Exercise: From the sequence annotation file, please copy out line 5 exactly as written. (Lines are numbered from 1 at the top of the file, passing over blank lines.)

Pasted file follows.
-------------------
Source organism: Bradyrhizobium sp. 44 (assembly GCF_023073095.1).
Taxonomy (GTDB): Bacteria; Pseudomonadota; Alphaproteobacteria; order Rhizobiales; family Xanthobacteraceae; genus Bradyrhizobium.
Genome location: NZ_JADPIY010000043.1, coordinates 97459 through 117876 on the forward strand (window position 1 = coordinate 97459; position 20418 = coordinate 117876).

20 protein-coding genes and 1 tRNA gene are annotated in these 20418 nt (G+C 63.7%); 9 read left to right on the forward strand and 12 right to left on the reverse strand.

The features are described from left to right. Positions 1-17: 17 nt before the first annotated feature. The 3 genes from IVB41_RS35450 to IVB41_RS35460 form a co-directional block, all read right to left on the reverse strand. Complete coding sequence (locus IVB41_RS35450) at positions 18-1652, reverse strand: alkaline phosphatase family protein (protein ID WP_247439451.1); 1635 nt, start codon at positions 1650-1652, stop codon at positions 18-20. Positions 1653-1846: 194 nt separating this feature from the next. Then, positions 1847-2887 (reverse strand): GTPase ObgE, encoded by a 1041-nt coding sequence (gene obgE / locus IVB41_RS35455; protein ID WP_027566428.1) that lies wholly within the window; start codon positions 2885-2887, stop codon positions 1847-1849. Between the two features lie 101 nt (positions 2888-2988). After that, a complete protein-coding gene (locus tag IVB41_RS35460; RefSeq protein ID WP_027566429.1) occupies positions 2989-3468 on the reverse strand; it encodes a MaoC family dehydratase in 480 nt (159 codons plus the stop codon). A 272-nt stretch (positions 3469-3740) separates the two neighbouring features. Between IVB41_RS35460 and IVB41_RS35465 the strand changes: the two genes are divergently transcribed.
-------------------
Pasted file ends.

The features are described from left to right. Positions 1-17: 17 nt before the first annotated feature. The 3 genes from IVB41_RS35450 to IVB41_RS35460 form a co-directional block, all read right to left on the reverse strand. Complete coding sequence (locus IVB41_RS35450) at positions 18-1652, reverse strand: alkaline phosphatase family protein (protein ID WP_247439451.1); 1635 nt, start codon at positions 1650-1652, stop codon at positions 18-20. Positions 1653-1846: 194 nt separating this feature from the next. Then, positions 1847-2887 (reverse strand): GTPase ObgE, encoded by a 1041-nt coding sequence (gene obgE / locus IVB41_RS35455; protein ID WP_027566428.1) that lies wholly within the window; start codon positions 2885-2887, stop codon positions 1847-1849. Between the two features lie 101 nt (positions 2888-2988). After that, a complete protein-coding gene (locus tag IVB41_RS35460; RefSeq protein ID WP_027566429.1) occupies positions 2989-3468 on the reverse strand; it encodes a MaoC family dehydratase in 480 nt (159 codons plus the stop codon). A 272-nt stretch (positions 3469-3740) separates the two neighbouring features. Between IVB41_RS35460 and IVB41_RS35465 the strand changes: the two genes are divergently transcribed.